Bayern sorry for tweet evoking the Holocaust

BERLIN • Hours before Wednes- day's Champions League clash at home with Juventus, Bayern Munich had to apologise after a post on their Twitter account was misinterpreted as having links to a Nazi-era concentration camp.

The post had an image of goalkeeper Manuel Neuer, their Allianz Arena stadium and the end of a train track under the text "Here is the end" written in Italian.

It was intended to jokingly suggest the Italian team's exit from the competition. But some users pointed out the train track image was reminiscent of the infamous picture of railway lines leading to the Auschwitz concentration camp in Poland during the Holocaust.

The Bundesliga leaders quickly posted an apology. "Unfortunately, our matchday graphic has been misunderstood to represent historic events, something which was never intended," read the statement. "If we have hurt the feelings of Juventus fans in particular or any other users as a result, we sincerely apologise."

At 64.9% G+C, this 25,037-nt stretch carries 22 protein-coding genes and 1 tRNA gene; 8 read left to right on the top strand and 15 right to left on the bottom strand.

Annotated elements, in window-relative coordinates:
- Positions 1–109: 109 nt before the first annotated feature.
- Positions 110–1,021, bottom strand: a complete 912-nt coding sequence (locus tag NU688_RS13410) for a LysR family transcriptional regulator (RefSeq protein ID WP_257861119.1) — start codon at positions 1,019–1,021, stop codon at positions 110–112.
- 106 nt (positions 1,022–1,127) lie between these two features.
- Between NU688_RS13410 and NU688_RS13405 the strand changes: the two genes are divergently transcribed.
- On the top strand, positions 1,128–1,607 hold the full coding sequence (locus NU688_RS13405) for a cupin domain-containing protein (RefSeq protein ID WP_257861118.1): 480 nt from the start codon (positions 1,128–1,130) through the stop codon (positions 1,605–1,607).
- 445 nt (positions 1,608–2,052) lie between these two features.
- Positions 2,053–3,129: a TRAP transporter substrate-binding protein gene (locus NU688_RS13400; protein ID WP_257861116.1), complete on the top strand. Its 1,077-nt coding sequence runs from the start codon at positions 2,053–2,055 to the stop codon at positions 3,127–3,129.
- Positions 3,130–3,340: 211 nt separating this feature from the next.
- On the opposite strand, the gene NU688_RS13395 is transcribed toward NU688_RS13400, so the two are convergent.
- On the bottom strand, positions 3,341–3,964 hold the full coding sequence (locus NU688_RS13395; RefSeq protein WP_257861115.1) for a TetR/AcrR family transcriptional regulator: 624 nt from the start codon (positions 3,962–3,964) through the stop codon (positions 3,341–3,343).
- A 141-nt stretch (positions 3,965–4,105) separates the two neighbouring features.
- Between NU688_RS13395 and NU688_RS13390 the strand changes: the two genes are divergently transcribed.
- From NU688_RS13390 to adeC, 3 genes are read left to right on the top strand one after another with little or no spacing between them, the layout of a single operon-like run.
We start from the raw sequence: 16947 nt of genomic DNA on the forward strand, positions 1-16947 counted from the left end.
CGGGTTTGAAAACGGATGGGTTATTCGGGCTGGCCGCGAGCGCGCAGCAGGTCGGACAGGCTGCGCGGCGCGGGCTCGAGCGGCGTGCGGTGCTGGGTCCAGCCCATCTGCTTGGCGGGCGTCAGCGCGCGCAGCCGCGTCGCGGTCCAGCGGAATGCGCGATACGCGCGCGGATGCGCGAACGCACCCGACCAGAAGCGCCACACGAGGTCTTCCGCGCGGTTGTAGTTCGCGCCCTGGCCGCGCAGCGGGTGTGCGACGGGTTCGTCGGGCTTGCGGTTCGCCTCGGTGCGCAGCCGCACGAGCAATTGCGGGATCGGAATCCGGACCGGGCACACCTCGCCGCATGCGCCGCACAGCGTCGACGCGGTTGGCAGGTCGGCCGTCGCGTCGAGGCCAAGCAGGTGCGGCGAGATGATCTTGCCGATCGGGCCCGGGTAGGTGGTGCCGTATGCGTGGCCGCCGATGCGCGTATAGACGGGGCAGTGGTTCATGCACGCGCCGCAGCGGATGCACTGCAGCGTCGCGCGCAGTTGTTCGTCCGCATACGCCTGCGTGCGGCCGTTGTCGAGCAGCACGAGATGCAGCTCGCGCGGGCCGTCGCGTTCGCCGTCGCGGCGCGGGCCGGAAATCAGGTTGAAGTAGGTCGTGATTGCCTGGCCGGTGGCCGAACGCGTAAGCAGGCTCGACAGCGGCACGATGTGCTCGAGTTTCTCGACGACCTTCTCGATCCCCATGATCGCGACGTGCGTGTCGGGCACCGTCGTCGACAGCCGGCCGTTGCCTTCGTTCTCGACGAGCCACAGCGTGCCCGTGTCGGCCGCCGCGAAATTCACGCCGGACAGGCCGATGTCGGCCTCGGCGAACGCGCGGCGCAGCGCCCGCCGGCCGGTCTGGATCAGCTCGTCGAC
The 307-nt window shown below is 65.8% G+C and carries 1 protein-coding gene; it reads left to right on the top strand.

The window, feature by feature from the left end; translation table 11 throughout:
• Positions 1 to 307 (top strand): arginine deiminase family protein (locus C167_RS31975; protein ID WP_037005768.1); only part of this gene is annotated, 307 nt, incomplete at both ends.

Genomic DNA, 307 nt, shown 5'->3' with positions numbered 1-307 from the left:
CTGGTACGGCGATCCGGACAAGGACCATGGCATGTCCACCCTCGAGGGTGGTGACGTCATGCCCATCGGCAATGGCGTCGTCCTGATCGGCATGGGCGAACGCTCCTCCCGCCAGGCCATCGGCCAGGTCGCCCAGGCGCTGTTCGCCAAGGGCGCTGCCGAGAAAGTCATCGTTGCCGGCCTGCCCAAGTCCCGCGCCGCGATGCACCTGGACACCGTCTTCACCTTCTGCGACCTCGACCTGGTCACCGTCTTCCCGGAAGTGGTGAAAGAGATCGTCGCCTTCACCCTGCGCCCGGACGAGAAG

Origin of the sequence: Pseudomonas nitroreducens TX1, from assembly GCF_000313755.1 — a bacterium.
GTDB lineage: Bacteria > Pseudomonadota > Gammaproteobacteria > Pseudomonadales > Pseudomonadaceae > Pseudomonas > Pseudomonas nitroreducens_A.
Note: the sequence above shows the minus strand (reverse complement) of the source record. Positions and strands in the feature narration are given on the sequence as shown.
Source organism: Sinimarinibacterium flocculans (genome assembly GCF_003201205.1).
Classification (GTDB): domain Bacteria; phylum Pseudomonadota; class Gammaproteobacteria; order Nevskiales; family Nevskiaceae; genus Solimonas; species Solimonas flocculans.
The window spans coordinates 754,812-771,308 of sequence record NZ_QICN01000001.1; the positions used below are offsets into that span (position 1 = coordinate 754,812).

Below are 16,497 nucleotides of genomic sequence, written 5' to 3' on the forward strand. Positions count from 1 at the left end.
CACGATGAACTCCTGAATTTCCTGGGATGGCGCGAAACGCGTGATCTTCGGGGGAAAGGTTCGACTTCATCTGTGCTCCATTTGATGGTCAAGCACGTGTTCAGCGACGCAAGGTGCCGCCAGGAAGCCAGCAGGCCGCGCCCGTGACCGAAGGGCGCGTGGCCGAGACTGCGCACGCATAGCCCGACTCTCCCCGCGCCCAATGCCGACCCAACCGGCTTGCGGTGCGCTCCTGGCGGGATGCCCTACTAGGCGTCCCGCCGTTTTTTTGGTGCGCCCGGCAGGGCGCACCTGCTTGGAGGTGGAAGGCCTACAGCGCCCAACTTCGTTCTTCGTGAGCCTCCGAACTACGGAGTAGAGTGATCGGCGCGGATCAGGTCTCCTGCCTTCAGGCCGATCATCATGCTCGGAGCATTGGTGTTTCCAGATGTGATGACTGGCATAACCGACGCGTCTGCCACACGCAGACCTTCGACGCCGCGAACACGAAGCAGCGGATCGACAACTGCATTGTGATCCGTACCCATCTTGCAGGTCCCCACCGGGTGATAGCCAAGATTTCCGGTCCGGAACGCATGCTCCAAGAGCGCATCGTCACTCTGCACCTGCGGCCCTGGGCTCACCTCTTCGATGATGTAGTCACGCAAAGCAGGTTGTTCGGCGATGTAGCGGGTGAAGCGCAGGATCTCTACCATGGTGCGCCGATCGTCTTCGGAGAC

There was a furore in Spain and the Netherlands too, after fans of Dutch club PSV were filmed humiliating beggars in the centre of Madrid by throwing coins at them and goading the women into doing press-ups before their Champions League match with Atletico Madrid on Tuesday.

The fans were caught on camera by Pablo Vande Rusten and Ignacio Camacho, students at the UAM-El Pais journalism school, taunting the women and asking them to kneel in exchange for money.

PSV director Toon Gerbrands described the fans' behaviour as "scandalous", adding: "The actions of a few individuals are damaging the reputation of the whole group."


A version of this article appeared in the print edition of The Straits Times on March 18, 2016, with the headline 'Bayern sorry for tweet evoking the Holocaust'. Print Edition | Subscribe